Recorded: 04 Jun 2001
First I looked around and Beadle was head of the biology division. Everybody thought that Beadle was something absolutely fantastic. You might not understand this very well, but at that time. (Laugh.)
I was in biology and I started working with somebody called Herschel Mitchell who was a chemist, an organic chemist but he had a feeling for biology. Strangely enough, Mitchell was interested in respiratory enzymes in Neurospora, where he was working, and so I thought the simplest thing to do for me was to do some experiments in that field. We ended up doing some interesting work in this mold and that's what I did for the year then I went back to Cambridge.
Then this chap Vaguely said to me, “Oh you have to go talk to Max!” He was the great Max Delbrück. I was very obedient—and usually I wasn’t obedient, and on this occasion I was obedient—and I went to talk to Max. Max told me, “You know, I can't see any occasion where biochemistry was useful for biology. No it's just no good.” Max was talking in this way because he was talking to physicists and the physicists and biochemists were not speaking the same language. So Max told me it was just ridiculous. I was asked to come on those camping trips with the Delbrück a few times. Of course we were never talking about science because I had realized that I couldn't get along with him. Max was quite impossible according to some people, I always got along very nicely with him and with his wife and family. So this was how I spent my first year.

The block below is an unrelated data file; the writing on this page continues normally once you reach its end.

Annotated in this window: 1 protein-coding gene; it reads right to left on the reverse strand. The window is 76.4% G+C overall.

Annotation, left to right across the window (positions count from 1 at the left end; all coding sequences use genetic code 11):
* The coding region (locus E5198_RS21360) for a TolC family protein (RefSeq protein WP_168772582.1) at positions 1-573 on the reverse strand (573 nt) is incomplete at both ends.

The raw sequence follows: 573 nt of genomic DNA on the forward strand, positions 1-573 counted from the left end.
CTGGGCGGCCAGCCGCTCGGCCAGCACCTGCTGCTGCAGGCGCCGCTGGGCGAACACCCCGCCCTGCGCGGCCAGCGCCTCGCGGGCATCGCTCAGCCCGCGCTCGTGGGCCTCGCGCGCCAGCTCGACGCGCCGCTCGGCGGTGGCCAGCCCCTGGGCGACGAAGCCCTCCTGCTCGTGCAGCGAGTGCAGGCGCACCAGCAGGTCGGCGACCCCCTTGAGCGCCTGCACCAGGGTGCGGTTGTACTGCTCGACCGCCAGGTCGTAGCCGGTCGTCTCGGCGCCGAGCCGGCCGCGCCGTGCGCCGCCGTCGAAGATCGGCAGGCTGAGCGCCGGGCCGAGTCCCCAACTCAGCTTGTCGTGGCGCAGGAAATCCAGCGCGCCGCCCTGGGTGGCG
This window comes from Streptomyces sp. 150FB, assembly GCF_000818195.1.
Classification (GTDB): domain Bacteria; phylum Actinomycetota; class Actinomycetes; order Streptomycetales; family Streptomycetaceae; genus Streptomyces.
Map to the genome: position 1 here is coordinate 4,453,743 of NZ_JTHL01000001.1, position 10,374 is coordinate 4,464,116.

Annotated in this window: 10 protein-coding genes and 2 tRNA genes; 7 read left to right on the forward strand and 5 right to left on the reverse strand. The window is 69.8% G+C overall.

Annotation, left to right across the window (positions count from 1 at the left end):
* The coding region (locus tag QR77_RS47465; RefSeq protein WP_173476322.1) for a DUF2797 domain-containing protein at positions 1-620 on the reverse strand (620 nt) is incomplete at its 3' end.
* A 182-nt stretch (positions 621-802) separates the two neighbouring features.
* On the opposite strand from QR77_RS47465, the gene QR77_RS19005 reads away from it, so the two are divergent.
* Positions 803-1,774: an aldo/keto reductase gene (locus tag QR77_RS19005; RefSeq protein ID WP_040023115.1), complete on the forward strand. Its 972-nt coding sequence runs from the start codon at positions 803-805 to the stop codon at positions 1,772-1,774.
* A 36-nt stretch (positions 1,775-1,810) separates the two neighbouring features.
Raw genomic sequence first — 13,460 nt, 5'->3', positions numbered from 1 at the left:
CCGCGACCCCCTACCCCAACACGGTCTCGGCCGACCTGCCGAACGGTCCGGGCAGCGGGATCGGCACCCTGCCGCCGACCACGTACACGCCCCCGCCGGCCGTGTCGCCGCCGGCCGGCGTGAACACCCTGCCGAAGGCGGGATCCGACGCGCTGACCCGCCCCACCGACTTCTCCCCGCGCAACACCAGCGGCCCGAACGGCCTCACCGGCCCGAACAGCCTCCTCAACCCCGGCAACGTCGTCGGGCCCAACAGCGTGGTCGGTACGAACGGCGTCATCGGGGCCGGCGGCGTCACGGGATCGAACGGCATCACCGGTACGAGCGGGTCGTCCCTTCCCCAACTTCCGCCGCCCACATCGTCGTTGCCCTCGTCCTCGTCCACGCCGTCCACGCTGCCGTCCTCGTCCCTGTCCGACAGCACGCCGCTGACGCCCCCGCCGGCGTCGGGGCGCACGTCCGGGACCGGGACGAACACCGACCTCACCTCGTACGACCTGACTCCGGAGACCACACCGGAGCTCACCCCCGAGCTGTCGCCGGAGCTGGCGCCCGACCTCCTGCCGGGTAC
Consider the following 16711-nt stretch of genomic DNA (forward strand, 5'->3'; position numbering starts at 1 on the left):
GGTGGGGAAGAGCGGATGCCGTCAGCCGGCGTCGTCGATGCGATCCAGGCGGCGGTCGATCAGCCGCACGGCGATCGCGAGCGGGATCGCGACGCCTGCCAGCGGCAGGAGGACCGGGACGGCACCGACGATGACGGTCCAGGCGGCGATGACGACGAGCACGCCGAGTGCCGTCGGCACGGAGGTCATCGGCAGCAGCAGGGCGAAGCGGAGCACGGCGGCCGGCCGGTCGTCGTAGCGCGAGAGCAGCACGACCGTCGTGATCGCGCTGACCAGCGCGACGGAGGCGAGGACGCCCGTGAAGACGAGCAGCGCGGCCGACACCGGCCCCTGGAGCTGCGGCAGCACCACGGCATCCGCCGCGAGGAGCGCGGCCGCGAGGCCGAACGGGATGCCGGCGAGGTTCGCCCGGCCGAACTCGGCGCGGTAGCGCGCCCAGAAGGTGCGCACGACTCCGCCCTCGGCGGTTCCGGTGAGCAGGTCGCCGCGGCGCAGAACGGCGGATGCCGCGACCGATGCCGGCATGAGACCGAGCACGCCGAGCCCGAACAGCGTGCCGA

Alfred Tissières was a biologist, biochemist and geneticist. He received his Ph.D. from Cambridge for his work at the Molteno Institute and subsequently did postdoctoral work on respiratory enzymes at Caltech under Max Delbruck.
Soon after returning to Cambridge, Watson suggested he come to Harvard to work on microsomal particles in E. coli.
At Harvard, Tissières and Jim discovered that ribosomes were made of two unequal pieces, each containing protein and RNA. Tissieres began a professorship at the University of Geneva where his laboratory has become prominent in the field of ribosome research.
Alfred first attended a symposium at Cold Spring Harbor in 1961 and when Jim Watson became director, Tissières would regularly visit with his family during the summer.